On the island, Joe (Paul Bettany) forces Buleigh (Mark Crompton) to dig his own grave.
Joe (Paul Bettany), aghast at what he’s done.
The two brothers plan their coverup. Their confidence is shattered next day, though, when CCTV footage turns up showing Buleigh could not possibly have been Angela’s killer. In fact, the original murder case is soon solved.
Where Angela was murdered.
When Buleigh’s mother Sandra (Voe) starts combing the neighborhood for information about her missing son, Chrissie is so moved by her grief that, even though he knows the truth, he starts “investigating” . . . For the remainder of the movie we see the two brothers’ shared guilt destroying their lives and their relationships with those around them—including Chrissie’s fiancée Jemma Venn (Tapper)—while Robert Seymour, like a predatory hawk whose eye has been caught by scuttling voles, circles toward them, ready to swoop. Robert, we feel, is in a sense avenging himself against the Fairburn family for all the years of fear he experienced as a copper under Lenny’s thumb. (A case could almost be made that the movie’s really about Robert, not the Fairburns.)
There are some marvelous set-pieces in the movie. Something that Buleigh said draws Robert and the two Fairburn brothers to a deserted cinema in town—one of the grand old movie palaces—and as they explore its interior they find a small forest of abandoned mannequins as if in homage to noir forebears like Stanley Kubrick’s KILLER’S KISS (1955), Jules Dassin’s DU RIFIFI CHEZ LES HOMMES (1955) and Blake Edwards’s EXPERIMENT IN TERROR (1962). Meanwhile, from outside floats in the spectral voice of one of the local kids, who’s got hold of a bullhorn and is challenging the Fairburns through it.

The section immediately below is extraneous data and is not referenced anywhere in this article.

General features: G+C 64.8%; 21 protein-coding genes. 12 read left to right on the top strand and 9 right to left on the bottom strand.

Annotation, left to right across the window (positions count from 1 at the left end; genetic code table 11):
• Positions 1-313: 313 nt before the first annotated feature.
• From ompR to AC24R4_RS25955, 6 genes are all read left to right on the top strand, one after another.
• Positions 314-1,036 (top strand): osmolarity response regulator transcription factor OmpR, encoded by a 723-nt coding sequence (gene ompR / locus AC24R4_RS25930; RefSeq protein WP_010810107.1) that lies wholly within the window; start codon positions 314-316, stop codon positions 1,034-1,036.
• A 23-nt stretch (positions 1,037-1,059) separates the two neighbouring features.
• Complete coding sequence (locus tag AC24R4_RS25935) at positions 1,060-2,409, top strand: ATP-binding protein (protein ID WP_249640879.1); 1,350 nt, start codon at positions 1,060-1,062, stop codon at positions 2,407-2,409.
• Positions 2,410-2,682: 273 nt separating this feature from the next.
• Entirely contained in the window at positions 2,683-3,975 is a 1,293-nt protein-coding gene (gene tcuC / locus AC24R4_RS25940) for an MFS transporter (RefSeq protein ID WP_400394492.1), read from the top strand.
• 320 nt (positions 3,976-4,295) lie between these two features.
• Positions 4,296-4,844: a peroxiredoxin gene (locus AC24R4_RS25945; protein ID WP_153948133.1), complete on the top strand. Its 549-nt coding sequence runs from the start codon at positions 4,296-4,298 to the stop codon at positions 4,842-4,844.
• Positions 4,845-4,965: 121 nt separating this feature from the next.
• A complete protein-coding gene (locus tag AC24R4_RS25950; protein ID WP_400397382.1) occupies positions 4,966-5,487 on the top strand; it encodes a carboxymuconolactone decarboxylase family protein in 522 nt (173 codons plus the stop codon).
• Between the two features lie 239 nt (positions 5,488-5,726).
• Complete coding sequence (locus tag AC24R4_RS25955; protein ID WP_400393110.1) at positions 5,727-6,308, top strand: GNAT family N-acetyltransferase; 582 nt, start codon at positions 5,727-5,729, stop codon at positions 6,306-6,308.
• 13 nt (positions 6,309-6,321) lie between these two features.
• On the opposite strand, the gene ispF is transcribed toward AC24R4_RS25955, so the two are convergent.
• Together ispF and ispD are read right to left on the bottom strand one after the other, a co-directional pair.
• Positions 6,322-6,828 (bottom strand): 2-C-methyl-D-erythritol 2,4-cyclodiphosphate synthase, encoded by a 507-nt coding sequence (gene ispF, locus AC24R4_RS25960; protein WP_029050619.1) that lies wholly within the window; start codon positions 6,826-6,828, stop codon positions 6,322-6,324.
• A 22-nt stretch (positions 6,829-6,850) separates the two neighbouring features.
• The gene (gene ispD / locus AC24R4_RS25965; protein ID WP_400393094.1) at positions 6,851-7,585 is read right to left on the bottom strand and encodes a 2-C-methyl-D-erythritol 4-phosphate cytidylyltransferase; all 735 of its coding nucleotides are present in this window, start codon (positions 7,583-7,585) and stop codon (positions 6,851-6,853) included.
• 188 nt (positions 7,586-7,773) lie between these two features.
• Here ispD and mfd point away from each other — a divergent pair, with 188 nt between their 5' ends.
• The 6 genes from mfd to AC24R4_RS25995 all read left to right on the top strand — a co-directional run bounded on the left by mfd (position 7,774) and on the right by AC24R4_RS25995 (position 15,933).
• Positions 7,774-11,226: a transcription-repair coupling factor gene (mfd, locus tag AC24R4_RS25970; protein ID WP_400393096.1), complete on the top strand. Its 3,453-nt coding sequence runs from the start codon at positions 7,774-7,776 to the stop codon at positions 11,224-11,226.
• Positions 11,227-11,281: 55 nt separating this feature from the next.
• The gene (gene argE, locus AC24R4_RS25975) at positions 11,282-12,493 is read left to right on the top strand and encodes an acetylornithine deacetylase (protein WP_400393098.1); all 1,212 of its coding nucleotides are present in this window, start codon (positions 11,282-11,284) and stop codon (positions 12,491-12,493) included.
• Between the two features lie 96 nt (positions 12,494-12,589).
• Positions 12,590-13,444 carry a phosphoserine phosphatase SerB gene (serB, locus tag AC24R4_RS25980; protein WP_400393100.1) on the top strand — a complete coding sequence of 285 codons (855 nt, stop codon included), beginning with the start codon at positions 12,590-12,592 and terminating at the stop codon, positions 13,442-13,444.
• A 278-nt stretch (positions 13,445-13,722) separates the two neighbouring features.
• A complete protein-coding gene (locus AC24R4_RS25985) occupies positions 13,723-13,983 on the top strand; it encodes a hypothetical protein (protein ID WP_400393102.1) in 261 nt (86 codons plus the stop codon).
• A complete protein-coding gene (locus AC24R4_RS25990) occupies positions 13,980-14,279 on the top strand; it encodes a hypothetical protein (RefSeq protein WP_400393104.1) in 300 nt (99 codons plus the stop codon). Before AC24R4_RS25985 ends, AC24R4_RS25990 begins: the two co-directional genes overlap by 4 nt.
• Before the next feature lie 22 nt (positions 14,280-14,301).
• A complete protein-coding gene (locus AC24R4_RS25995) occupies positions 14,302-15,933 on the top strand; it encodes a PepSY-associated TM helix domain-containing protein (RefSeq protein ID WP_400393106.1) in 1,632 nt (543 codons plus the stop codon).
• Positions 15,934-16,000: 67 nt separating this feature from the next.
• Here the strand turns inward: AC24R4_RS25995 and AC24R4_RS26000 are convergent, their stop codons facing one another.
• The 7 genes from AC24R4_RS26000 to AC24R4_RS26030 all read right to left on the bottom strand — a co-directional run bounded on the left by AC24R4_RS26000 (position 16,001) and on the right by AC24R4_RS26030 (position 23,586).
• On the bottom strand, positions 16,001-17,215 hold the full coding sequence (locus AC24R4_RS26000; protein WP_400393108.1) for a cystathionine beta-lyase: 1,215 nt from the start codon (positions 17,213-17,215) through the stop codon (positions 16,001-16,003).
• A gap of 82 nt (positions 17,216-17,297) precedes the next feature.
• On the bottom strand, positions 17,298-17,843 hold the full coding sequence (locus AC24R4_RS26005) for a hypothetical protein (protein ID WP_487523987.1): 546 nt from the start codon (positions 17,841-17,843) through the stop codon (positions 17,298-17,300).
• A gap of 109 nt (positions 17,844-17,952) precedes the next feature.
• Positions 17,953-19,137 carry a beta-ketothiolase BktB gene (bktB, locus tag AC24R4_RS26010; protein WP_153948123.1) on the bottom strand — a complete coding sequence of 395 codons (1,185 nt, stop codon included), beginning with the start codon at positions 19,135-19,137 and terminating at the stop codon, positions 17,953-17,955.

The forest of Mannequins.
Also memorable is a sequence in which the Fairburn brothers visit a witness whom Chrissie’s misguided “investigation” has turned up, local eccentric Tom Tiernan (comedian Edmondson, faring well in a rare straight role). Tiernan suffers from obsessive-compulsive disorder, and Joe deliberately destroys the man’s nerve by scrambling the positions of the ornaments arrayed around his apartment. Later Joe returns at night to Tiernan’s home and we fear the worst, because there’s a killer glint in his eye. He’s intercepted and dissuaded, though, by the “ghost” of Buleigh—who by now is serving as his conscience.
Chrissie (Stephen Graham) peers into the abyss of regret.